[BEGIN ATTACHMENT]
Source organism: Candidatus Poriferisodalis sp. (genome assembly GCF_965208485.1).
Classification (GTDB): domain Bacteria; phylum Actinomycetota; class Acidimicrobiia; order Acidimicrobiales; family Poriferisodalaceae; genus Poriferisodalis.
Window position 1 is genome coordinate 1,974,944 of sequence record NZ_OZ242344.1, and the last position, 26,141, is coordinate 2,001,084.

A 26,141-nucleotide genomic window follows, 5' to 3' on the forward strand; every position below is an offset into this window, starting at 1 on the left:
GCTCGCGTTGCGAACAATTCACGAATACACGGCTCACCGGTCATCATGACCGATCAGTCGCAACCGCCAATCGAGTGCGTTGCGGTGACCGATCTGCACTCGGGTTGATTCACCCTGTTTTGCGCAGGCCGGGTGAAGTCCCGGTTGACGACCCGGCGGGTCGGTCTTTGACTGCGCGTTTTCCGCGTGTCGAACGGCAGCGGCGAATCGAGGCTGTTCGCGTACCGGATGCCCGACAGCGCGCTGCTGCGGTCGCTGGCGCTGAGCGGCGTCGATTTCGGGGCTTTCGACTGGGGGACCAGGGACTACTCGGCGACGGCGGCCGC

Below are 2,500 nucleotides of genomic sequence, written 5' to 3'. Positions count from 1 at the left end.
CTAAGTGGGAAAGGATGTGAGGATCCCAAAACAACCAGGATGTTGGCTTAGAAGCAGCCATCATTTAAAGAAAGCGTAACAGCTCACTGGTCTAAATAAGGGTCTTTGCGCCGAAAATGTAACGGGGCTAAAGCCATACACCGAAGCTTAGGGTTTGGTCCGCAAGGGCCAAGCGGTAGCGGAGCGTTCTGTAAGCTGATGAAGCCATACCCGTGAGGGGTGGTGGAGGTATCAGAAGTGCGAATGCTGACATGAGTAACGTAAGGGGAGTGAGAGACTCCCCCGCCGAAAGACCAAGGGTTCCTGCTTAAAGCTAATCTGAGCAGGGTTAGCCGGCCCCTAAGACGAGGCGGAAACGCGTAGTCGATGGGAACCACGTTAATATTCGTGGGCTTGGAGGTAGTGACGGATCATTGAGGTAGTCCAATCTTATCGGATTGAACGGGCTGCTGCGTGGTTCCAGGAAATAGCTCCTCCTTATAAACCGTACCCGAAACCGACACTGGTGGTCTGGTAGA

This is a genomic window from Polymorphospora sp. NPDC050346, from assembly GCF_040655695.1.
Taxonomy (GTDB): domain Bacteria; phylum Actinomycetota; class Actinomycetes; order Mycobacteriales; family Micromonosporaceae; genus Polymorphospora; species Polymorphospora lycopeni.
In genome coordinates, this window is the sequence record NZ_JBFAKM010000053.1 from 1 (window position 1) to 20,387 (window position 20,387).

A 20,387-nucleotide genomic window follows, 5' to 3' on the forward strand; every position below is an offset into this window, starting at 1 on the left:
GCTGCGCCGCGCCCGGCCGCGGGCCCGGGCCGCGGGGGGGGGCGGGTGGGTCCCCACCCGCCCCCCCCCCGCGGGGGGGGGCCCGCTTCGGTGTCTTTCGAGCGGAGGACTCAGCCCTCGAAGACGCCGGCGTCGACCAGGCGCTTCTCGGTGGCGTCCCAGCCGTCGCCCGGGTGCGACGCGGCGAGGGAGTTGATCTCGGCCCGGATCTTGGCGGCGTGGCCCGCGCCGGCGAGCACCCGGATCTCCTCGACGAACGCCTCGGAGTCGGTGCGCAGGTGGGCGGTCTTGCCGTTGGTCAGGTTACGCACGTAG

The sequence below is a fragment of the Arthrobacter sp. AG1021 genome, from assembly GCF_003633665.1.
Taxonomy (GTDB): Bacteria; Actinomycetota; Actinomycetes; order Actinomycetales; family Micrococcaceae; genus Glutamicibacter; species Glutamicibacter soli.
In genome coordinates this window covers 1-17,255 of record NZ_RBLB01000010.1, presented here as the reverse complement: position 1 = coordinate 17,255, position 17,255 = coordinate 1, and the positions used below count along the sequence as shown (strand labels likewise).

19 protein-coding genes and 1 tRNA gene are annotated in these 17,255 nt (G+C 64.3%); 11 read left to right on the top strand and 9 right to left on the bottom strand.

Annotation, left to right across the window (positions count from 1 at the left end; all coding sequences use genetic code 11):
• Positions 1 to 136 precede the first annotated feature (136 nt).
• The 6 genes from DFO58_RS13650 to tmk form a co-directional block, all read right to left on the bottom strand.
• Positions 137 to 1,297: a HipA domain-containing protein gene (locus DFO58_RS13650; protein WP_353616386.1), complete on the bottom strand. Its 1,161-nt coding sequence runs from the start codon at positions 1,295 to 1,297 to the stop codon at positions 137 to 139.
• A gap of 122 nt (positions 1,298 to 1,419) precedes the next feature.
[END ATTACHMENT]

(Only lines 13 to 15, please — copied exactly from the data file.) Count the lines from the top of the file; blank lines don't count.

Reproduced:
The sequence below is a fragment of the Arthrobacter sp. AG1021 genome, from assembly GCF_003633665.1.
Taxonomy (GTDB): Bacteria; Actinomycetota; Actinomycetes; order Actinomycetales; family Micrococcaceae; genus Glutamicibacter; species Glutamicibacter soli.
In genome coordinates this window covers 1-17,255 of record NZ_RBLB01000010.1, presented here as the reverse complement: position 1 = coordinate 17,255, position 17,255 = coordinate 1, and the positions used below count along the sequence as shown (strand labels likewise).